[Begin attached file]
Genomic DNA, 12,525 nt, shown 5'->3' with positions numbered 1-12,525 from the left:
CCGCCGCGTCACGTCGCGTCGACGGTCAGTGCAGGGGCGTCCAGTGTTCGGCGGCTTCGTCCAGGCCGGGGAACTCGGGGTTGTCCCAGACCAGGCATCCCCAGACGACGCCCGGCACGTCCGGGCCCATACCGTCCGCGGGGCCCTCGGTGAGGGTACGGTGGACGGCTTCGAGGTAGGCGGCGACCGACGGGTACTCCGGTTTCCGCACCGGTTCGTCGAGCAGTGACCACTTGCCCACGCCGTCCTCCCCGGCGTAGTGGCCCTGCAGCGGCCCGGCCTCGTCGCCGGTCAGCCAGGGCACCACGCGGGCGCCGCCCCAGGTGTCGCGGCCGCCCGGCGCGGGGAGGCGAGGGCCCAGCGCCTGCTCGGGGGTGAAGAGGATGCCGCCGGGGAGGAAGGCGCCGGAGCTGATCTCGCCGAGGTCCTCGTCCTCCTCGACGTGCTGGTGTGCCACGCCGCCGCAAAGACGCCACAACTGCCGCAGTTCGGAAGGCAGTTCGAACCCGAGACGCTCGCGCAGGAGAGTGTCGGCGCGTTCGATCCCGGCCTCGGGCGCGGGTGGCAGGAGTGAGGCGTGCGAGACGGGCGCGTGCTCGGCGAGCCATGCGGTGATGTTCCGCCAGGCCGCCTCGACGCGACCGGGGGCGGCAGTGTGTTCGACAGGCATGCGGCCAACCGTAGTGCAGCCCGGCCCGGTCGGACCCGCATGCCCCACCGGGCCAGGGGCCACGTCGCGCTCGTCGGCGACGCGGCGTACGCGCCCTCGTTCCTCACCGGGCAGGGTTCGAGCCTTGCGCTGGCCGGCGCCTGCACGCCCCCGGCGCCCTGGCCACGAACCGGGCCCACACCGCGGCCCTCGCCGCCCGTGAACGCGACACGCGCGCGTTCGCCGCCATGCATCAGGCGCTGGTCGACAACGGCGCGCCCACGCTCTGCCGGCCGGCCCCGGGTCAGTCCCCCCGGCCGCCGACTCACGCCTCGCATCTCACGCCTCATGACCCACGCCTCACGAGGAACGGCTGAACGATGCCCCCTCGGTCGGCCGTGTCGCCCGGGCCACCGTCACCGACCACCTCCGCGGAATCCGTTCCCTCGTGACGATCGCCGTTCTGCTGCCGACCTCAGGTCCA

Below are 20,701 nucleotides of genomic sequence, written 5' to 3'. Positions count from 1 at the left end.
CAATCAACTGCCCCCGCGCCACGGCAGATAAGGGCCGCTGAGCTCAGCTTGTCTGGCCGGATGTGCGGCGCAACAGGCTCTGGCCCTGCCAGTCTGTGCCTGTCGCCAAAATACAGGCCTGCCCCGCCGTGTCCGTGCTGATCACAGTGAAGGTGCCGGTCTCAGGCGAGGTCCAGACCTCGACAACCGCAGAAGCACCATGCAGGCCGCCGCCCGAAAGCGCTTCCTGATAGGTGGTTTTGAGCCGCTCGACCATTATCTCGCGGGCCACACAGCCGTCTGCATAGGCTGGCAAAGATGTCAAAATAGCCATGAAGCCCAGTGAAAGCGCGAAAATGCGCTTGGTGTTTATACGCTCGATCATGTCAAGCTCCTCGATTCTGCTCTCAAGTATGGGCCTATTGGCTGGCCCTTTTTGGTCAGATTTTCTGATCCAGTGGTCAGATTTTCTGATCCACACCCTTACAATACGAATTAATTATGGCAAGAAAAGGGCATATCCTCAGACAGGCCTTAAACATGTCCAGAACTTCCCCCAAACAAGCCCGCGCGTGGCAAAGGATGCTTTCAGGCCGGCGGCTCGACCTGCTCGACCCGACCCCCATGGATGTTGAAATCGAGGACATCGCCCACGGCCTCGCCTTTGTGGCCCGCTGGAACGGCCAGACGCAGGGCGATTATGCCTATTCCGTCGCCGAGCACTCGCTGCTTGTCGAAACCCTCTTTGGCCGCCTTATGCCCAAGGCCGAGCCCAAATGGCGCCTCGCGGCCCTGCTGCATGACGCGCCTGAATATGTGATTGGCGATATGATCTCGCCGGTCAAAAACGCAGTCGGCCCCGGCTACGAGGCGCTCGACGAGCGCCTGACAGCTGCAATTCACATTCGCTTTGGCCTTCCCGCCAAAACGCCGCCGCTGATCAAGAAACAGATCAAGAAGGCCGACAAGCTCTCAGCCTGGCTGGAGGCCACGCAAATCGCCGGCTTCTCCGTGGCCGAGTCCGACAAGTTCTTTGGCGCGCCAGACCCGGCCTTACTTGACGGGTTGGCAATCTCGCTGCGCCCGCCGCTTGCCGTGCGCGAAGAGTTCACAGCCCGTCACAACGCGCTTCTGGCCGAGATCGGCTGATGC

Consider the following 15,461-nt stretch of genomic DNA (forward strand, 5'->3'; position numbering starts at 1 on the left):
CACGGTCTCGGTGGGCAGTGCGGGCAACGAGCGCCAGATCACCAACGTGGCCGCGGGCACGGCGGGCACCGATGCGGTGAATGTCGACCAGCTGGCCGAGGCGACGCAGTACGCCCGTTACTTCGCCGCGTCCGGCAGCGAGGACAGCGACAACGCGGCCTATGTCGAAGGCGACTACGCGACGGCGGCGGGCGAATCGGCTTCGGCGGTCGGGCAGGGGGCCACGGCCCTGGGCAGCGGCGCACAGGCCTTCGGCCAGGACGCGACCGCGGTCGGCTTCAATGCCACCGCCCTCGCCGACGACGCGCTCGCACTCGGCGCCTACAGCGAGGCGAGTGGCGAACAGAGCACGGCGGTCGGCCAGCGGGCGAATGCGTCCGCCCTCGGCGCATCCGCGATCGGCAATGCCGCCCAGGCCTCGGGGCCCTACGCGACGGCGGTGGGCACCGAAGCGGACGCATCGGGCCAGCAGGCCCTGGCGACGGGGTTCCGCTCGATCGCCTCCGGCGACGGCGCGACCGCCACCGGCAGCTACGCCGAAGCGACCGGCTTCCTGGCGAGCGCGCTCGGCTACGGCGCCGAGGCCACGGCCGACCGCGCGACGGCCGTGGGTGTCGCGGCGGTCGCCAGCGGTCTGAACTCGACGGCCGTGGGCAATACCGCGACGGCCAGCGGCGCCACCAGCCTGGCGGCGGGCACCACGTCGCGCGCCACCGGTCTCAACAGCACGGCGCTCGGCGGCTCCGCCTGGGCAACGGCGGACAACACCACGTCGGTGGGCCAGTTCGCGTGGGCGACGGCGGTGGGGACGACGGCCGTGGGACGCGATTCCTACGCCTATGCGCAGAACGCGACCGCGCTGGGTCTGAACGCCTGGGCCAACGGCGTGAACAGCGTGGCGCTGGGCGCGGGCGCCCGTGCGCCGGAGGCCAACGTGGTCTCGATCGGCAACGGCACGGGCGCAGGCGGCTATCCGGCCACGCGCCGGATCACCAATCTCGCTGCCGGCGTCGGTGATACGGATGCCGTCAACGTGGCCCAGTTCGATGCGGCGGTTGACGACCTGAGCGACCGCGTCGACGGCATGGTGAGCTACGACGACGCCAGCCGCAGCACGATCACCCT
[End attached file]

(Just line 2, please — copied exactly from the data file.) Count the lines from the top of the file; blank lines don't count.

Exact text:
CCGCCGCGTCACGTCGCGTCGACGGTCAGTGCAGGGGCGTCCAGTGTTCGGCGGCTTCGTCCAGGCCGGGGAACTCGGGGTTGTCCCAGACCAGGCATCCCCAGACGACGCCCGGCACGTCCGGGCCCATACCGTCCGCGGGGCCCTCGGTGAGGGTACGGTGGACGGCTTCGAGGTAGGCGGCGACCGACGGGTACTCCGGTTTCCGCACCGGTTCGTCGAGCAGTGACCACTTGCCCACGCCGTCCTCCCCGGCGTAGTGGCCCTGCAGCGGCCCGGCCTCGTCGCCGGTCAGCCAGGGCACCACGCGGGCGCCGCCCCAGGTGTCGCGGCCGCCCGGCGCGGGGAGGCGAGGGCCCAGCGCCTGCTCGGGGGTGAAGAGGATGCCGCCGGGGAGGAAGGCGCCGGAGCTGATCTCGCCGAGGTCCTCGTCCTCCTCGACGTGCTGGTGTGCCACGCCGCCGCAAAGACGCCACAACTGCCGCAGTTCGGAAGGCAGTTCGAACCCGAGACGCTCGCGCAGGAGAGTGTCGGCGCGTTCGATCCCGGCCTCGGGCGCGGGTGGCAGGAGTGAGGCGTGCGAGACGGGCGCGTGCTCGGCGAGCCATGCGGTGATGTTCCGCCAGGCCGCCTCGACGCGACCGGGGGCGGCAGTGTGTTCGACAGGCATGCGGCCAACCGTAGTGCAGCCCGGCCCGGTCGGACCCGCATGCCCCACCGGGCCAGGGGCCACGTCGCGCTCGTCGGCGACGCGGCGTACGCGCCCTCGTTCCTCACCGGGCAGGGTTCGAGCCTTGCGCTGGCCGGCGCCTGCACGCCCCCGGCGCCCTGGCCACGAACCGGGCCCACACCGCGGCCCTCGCCGCCCGTGAACGCGACACGCGCGCGTTCGCCGCCATGCATCAGGCGCTGGTCGACAACGGCGCGCCCACGCTCTGCCGGCCGGCCCCGGGTCAGTCCCCCCGGCCGCCGACTCACGCCTCGCATCTCACGCCTCATGACCCACGCCTCACGAGGAACGGCTGAACGATGCCCCCTCGGTCGGCCGTGTCGCCCGGGCCACCGTCACCGACCACCTCCGCGGAATCCGTTCCCTCGTGACGATCGCCGTTCTGCTGCCGACCTCAGGTCCA